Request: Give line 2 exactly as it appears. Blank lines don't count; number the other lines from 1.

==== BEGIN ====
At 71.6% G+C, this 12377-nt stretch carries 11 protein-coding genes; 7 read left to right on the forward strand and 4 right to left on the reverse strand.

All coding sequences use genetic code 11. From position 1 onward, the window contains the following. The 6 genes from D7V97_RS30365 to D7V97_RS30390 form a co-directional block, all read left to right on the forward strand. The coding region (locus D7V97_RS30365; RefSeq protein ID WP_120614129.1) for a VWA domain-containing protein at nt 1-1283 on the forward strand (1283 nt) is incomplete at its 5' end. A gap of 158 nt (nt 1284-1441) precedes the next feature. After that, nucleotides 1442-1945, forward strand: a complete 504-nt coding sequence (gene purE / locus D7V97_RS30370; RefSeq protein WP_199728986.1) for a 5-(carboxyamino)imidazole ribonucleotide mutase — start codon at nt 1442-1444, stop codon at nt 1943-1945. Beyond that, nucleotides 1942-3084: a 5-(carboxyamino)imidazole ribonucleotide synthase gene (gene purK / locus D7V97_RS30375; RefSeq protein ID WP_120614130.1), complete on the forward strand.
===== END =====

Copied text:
All coding sequences use genetic code 11. From position 1 onward, the window contains the following. The 6 genes from D7V97_RS30365 to D7V97_RS30390 form a co-directional block, all read left to right on the forward strand. The coding region (locus D7V97_RS30365; RefSeq protein ID WP_120614129.1) for a VWA domain-containing protein at nt 1-1283 on the forward strand (1283 nt) is incomplete at its 5' end. A gap of 158 nt (nt 1284-1441) precedes the next feature. After that, nucleotides 1442-1945, forward strand: a complete 504-nt coding sequence (gene purE / locus D7V97_RS30370; RefSeq protein WP_199728986.1) for a 5-(carboxyamino)imidazole ribonucleotide mutase — start codon at nt 1442-1444, stop codon at nt 1943-1945. Beyond that, nucleotides 1942-3084: a 5-(carboxyamino)imidazole ribonucleotide synthase gene (gene purK / locus D7V97_RS30375; RefSeq protein ID WP_120614130.1), complete on the forward strand.